(e) Knowledge of facts incident to possession or the actual, open, notorious and adverse possession of real property; or

(f) Knowledge of the purchaser, or in the case of a corporation, of its president, vice president, secretary or other duly authorized representative acting in a fiduciary or representative capacity, of real property sold upon foreclosure or conveyed in lieu of foreclosure of a trust mortgage or deed of trust securing an issue of bonds or other evidences of indebtedness, or of any mortgage, land contract or other security instrument held by a fiduciary or other representative, as to the authority of such purchaser to purchase the real property and as to the terms and conditions upon which the real property is to be held and disposed of. [MCL 565.451a.]

Sections 2 and 3 of the act describe the Register's duties and the legal effect to be given the affidavit:

(2) The register of deeds of the county where the affidavit is offered for record shall receive and record it in the manner that deeds are recorded. The register of deeds shall collect the same fee for recording the affidavit as is provided by law for recording deeds.[6]

(3) The affidavit, whether recorded before or after the passage of this act, may be received in evidence in any civil cause, in any court of this state and by any board or officer of the state in any suit or proceeding affecting the real estate and shall be prima facie evidence of the facts and circumstances therein contained. [MCL 565.452 and MCL 565.453.]

The recordation of an affidavit attesting to "a lost deed," the content of the deed, and the proper execution, acknowledgement, and delivery of the deed may be sufficient to place subsequent purchasers or encumbrancers on notice of the claimed acquisition on title to or an interest in the affected real property. See In re Camacho, 311 Bankr ED Mich 186; 52 Collier Bankr Cas 2d (MB) 588 (2004.) But see also, Dutton v Ives, supra.

But these affidavits are not themselves deeds. They are not instruments effectuating the transfer of fee title to or any other interest in land, and they do not satisfy the requirements of 1937 PA 103, MCL 565.201, quoted above. An affidavit, in itself, can create no estate or interest in land, consistent with the Fraudulent Conveyances Act, RS 1846, Ch 80, section 6, MCL 566.106:

No estate or interest in lands, other than leases for a term not exceeding 1 year, nor any trust or power over or concerning lands, or in any manner relating thereto, shall hereafter be created, granted, assigned, surrendered or declared, unless by act or operation of law, or by a deed or conveyance in writing, subscribed by the party creating, granting, assigning, surrendering or declaring the same, or by some person thereunto by him lawfully authorized by writing.

Moreover, these affidavits do not substitute for deeds or other instruments of conveyance necessary to establish marketable record title in an interest in land by "an unbroken chain of title of record" for a period of at least 40 years under the Marketable Record Title Act, 1945 PA 2000, MCL 565.101 to MCL 565.109. Michigan Land Title Standards, 1.1, 1.2, and 1.3 summarize the relevant concepts as follows:

Standard 1.1:

* * *

The stated legislative purpose of the Marketable Record Title Act is to simplify and facilitate land title transactions by providing a statutory basis for establishing record title with reference to a period of at least 40 years (at least 20 years for certain mineral interests). The effect of the Act is to extinguish by operation of law certain interests and claims which arise out of any act, transaction, event or omission preceding the 40-year period (or the 20-year period for certain mineral interest), subject to specified exceptions and limitations. The 20-year period applies only to a mineral interest other than an interest in oil, gas, sand, gravel, limestone, clay or marl, owned by a person other than the surface owner.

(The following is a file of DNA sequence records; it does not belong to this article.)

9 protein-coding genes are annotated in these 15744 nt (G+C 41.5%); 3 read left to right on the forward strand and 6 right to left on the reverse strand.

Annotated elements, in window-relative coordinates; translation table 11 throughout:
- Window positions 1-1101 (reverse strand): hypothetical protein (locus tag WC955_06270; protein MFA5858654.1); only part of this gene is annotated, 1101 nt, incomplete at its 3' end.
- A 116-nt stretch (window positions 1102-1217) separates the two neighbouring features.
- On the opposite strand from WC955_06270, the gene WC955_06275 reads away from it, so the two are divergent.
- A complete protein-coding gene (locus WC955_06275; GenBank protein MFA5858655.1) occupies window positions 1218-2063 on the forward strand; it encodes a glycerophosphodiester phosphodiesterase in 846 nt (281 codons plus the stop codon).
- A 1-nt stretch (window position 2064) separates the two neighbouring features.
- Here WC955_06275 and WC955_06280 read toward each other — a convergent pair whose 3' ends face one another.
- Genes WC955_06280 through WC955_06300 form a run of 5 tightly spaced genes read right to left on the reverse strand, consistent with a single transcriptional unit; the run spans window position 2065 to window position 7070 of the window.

Standard 1.2:


Standard 1.3:


A "lost deed" suggests a "broken" chain, not an "unbroken chain."

In OAG, 1945-1946, No 3546, p 340 (May 25, 1945), the Attorney General opined that a Register of Deeds should accept for record under 1915 PA 123 an affidavit containing:

[N]ot only averments as to heirs to estates not probated in the state of Michigan and other conclusions of law, but also a definite description of real estate in which certain persons named in the affidavit are said to have an interest.

The Attorney General cautioned, however:

The averment of fact or conclusions of law which appear in the affidavit and which are not provided for in the statute in question would be of no evidentiary value in view of Section 3 of the act quoted above which limits the evidentiary value to the type of affidavits provided for in the statute.

In the following year, in OAG, 1945-1946, No 4376, pp 612-613 (February 18, 1946), the Attorney General, responding to a request for advice concerning how lost records may be established, duplicated, and recorded, said:

Several methods of recording the copy found in the abstract office may be followed, but the effect of recording may be different in each case.

For example, if the copy in question [a previously recorded plat destroyed in a courthouse fire] is made a part of an affidavit entitled to record under the provisions of Act No. 123, Public Acts of 1915, as amended ( 26.731, et seq., Mich. Stat. Ann.), it would be as much a part of the public records as the rest of the affidavit, but the effect of such recording would be limited by the allegations contained in the affidavit. Such an affidavit could not have the effect of restoring the lost original, nor could it have the effect of a judicial determination as to the authenticity of the copy.